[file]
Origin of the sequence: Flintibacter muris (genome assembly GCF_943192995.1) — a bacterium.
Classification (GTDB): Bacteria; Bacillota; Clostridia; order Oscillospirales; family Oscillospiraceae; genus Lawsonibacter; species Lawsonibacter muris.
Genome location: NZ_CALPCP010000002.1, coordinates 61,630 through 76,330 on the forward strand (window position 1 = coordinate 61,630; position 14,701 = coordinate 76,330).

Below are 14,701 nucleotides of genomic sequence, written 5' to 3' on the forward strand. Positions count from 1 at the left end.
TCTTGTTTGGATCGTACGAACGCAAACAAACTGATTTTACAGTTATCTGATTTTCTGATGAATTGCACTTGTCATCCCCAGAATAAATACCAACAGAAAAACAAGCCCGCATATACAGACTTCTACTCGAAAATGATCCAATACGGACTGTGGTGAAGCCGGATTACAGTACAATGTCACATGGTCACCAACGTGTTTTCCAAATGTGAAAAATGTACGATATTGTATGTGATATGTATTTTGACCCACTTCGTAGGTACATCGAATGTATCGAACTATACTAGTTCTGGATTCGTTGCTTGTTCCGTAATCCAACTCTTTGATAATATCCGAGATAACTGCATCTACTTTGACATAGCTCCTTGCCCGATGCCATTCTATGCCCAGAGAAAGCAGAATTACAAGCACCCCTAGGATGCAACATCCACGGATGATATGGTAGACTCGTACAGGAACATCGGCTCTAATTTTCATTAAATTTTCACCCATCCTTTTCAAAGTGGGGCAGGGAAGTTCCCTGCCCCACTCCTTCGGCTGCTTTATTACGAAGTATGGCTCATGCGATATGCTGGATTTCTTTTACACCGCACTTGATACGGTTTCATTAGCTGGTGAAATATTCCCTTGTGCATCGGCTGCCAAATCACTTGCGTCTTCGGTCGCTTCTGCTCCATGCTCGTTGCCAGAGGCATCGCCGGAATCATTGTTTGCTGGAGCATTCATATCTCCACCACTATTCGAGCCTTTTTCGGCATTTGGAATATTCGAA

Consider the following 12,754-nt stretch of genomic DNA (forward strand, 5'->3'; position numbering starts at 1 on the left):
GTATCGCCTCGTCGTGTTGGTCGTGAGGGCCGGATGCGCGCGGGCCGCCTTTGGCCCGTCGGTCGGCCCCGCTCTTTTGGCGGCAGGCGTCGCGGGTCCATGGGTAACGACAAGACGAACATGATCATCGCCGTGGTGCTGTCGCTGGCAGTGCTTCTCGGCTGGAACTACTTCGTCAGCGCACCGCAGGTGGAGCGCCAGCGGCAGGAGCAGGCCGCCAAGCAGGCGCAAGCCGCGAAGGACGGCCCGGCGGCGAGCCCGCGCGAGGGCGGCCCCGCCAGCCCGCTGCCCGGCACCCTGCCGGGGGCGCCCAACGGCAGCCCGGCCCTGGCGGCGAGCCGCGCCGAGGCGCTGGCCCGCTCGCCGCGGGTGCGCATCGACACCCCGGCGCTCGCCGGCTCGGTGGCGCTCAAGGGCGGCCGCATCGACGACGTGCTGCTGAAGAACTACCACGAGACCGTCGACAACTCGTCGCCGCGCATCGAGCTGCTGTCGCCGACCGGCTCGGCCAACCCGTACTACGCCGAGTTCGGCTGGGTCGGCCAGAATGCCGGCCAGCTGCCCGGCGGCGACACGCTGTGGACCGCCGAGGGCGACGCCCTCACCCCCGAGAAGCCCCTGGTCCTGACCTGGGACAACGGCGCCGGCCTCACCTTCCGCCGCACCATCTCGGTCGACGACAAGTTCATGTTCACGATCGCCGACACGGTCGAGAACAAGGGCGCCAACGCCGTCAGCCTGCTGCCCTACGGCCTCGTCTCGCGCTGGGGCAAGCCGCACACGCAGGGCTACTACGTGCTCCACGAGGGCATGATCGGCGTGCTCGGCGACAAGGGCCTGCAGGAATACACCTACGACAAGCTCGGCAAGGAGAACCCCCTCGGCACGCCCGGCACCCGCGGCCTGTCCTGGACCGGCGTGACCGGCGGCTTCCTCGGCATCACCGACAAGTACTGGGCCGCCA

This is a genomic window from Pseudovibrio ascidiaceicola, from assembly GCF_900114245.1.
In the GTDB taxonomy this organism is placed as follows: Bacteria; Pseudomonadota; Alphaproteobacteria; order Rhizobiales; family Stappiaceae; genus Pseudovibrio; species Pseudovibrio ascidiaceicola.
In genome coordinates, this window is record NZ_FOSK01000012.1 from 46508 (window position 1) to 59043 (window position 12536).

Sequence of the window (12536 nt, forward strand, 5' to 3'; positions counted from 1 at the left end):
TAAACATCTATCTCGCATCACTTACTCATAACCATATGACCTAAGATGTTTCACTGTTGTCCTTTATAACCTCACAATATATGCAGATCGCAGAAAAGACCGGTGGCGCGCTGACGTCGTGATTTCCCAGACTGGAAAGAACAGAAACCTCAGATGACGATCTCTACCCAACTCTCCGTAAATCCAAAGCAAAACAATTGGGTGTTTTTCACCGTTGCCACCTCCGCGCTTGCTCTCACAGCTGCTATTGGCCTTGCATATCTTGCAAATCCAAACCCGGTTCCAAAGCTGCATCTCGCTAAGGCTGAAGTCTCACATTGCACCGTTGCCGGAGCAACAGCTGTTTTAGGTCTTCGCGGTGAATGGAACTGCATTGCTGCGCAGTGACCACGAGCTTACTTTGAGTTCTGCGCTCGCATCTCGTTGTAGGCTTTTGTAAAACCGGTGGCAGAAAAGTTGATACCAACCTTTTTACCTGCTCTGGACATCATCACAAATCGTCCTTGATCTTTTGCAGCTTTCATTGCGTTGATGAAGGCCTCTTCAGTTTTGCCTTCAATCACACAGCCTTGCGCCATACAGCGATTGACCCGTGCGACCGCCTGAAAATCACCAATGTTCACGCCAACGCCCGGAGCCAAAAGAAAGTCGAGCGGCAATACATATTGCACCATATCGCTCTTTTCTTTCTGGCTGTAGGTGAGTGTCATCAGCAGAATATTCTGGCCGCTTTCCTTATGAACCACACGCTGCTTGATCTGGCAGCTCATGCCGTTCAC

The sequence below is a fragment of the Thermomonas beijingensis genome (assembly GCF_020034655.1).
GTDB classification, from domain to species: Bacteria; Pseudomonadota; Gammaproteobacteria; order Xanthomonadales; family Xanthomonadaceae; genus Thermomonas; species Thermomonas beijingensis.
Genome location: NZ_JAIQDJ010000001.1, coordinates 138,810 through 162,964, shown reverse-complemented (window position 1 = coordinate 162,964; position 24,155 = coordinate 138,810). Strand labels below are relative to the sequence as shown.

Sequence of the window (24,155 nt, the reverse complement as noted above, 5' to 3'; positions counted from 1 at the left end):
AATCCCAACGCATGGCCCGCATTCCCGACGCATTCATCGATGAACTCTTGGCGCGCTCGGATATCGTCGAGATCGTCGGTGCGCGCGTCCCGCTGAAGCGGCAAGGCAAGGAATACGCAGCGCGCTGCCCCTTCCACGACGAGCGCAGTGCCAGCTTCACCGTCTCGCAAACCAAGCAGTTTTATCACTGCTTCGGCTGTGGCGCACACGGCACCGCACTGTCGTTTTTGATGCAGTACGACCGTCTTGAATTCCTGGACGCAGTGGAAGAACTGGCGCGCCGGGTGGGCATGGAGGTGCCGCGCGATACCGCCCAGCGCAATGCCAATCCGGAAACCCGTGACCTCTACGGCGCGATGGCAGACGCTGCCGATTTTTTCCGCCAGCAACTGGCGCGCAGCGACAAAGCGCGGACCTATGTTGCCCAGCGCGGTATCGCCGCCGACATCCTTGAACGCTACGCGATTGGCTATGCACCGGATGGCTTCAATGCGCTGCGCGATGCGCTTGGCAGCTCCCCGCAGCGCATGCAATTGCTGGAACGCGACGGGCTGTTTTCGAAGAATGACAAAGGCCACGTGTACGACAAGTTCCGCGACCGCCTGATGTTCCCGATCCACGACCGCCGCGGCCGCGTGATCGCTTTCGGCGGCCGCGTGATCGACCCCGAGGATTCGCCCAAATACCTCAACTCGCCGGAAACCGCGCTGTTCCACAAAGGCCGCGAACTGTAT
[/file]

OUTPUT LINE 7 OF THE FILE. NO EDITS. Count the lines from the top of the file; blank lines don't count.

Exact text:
GTATCGCCTCGTCGTGTTGGTCGTGAGGGCCGGATGCGCGCGGGCCGCCTTTGGCCCGTCGGTCGGCCCCGCTCTTTTGGCGGCAGGCGTCGCGGGTCCATGGGTAACGACAAGACGAACATGATCATCGCCGTGGTGCTGTCGCTGGCAGTGCTTCTCGGCTGGAACTACTTCGTCAGCGCACCGCAGGTGGAGCGCCAGCGGCAGGAGCAGGCCGCCAAGCAGGCGCAAGCCGCGAAGGACGGCCCGGCGGCGAGCCCGCGCGAGGGCGGCCCCGCCAGCCCGCTGCCCGGCACCCTGCCGGGGGCGCCCAACGGCAGCCCGGCCCTGGCGGCGAGCCGCGCCGAGGCGCTGGCCCGCTCGCCGCGGGTGCGCATCGACACCCCGGCGCTCGCCGGCTCGGTGGCGCTCAAGGGCGGCCGCATCGACGACGTGCTGCTGAAGAACTACCACGAGACCGTCGACAACTCGTCGCCGCGCATCGAGCTGCTGTCGCCGACCGGCTCGGCCAACCCGTACTACGCCGAGTTCGGCTGGGTCGGCCAGAATGCCGGCCAGCTGCCCGGCGGCGACACGCTGTGGACCGCCGAGGGCGACGCCCTCACCCCCGAGAAGCCCCTGGTCCTGACCTGGGACAACGGCGCCGGCCTCACCTTCCGCCGCACCATCTCGGTCGACGACAAGTTCATGTTCACGATCGCCGACACGGTCGAGAACAAGGGCGCCAACGCCGTCAGCCTGCTGCCCTACGGCCTCGTCTCGCGCTGGGGCAAGCCGCACACGCAGGGCTACTACGTGCTCCACGAGGGCATGATCGGCGTGCTCGGCGACAAGGGCCTGCAGGAATACACCTACGACAAGCTCGGCAAGGAGAACCCCCTCGGCACGCCCGGCACCCGCGGCCTGTCCTGGACCGGCGTGACCGGCGGCTTCCTCGGCATCACCGACAAGTACTGGGCCGCCA